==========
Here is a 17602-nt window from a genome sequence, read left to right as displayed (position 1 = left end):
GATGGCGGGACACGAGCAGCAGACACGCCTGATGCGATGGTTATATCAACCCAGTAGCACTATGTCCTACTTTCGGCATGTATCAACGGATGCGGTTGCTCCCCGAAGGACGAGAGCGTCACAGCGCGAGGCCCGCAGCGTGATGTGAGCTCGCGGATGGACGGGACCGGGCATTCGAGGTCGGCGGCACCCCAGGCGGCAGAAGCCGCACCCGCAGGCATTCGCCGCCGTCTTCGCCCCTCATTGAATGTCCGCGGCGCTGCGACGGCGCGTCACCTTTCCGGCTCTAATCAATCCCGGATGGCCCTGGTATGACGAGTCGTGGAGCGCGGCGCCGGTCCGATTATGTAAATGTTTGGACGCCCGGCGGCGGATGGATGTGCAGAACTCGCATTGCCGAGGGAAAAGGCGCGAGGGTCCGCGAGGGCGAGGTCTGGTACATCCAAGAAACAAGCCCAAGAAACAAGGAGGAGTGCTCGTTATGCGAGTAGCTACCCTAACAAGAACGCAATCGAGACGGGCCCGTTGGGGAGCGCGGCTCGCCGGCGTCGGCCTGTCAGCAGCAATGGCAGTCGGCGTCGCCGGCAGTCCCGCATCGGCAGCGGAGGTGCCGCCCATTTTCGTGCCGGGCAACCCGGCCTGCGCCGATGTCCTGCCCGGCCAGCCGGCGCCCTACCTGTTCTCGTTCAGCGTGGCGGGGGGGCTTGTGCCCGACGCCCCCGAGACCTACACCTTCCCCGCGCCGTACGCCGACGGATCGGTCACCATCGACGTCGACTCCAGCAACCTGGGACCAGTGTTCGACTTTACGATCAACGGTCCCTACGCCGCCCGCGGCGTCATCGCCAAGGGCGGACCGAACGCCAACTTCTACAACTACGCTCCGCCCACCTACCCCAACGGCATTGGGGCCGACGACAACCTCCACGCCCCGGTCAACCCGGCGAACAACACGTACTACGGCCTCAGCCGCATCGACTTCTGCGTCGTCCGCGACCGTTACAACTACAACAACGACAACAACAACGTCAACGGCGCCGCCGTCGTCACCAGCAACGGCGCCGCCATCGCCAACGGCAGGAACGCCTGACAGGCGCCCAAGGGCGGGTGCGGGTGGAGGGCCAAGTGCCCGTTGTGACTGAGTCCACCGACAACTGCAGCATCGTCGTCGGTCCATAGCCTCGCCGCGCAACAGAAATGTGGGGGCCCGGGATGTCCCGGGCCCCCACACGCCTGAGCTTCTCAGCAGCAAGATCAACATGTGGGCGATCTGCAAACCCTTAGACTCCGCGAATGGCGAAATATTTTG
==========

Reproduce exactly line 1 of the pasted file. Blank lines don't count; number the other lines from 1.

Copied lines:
Here is a 17602-nt window from a genome sequence, read left to right as displayed (position 1 = left end):